Novitiate (2017) REVIEW

Margaret Qualley as Sister Cathleen. Photo by Mark Levine, Courtesy of Sony Pictures Classics.

Novitiate explores life in the convent for novice nuns in a world where changes are on the horizon.

It’s an intriguing look at religion for Maggie Betts, who directs her first narrative feature film. There’s two struggles going on at the Roman Catholic convent, Order of the Sisters of Blessed Rose: Reverend Mother Marie (Melissa Leo), who comes off as a tyrannical figure, struggles with adopting the Vatican II reforms while Sister Cathleen (Margaret Qualley) isn’t truly sure what she wants out of her life as a nun.

It’s the best performance for Leo since winning an Oscar for The Fighter as the actress disappears into the role.

In writing the screenplay, Betts has decided to use religion as a way to explore the idea of women falling in love but not in the same way that is seen in most romantic films. It makes for an intriguing film as film goers get an opportunity to see what really goes on behind the scenes at a convent. Hint: Novitiate is in the running for one of the sexiest films of 2017!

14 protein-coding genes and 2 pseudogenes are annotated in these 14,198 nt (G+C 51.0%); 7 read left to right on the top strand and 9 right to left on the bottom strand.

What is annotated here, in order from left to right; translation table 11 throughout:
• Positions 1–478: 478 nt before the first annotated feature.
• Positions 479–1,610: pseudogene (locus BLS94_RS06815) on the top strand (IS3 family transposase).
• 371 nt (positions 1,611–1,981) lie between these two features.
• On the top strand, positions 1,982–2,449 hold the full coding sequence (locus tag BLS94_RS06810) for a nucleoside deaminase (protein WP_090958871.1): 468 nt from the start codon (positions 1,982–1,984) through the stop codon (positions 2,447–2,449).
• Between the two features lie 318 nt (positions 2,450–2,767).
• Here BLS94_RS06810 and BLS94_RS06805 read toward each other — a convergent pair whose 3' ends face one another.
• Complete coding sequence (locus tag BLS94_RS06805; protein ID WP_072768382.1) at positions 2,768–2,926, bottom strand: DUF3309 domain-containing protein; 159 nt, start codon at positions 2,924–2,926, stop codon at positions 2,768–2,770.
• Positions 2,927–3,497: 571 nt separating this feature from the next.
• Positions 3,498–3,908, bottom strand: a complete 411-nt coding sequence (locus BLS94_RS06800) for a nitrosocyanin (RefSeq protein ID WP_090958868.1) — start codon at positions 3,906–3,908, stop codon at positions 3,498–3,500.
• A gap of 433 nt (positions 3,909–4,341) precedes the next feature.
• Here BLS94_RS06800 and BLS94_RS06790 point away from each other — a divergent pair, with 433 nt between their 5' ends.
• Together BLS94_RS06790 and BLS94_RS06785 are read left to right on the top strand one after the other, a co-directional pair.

Some people have an easy time falling in love. Despite being raised in a non-religious Tennessee home with her mother, Nora Harris (Julianne Nicholson), Cathleen enrolls in a Catholic school after earning a full scholarship. Soon thereafter, Cathleen falls in love with the Almighty and to serve the Creator as a nun. Is it truly the life she wants? Or is there something else that’s beneath the surface?

On the other hand, there are major reforms coming down from the Vatican. How does the Reverend Mother choose to respond to the order? Rather than see it as being mandatory and only as suggestions, she chooses to adopt the less-radical reforms because she’s not about to give up her strict views on punishment. An Oscar-y scene sees the mother breaking down while reading a speech as she realizes her way of life is about to change.

For many of the other nuns in Novitiate, played by Dianna Agron, Morgan Saylor, Liana Liberato, and Maddie Hasson, they have their own struggles with identity. They have their own ways of coping with the process.

Coming from the viewpoint of another religion, watching Novitiate isn’t as much eye-opening in as much as one can’t believe that someone would choose to live a life in which they are treated so inhumanely. From the time Cathleen became a postulant through the time in which she starts to undergo the novitiate training, viewers get the sense that there’s a struggle at bay with her decision.

A complete opposite of its comedy companion The Little Hours, Novitiate is certainly a thought-provoking film that explores both faith and feminism with an exceptionally strong performance from Melissa Leo.

Premiering at the 2017 Sundance Film Festival, Sony Pictures Classics opened Novitiate in New York and Los Angeles on October 27, 2017.  A theatrical expansion will follow.

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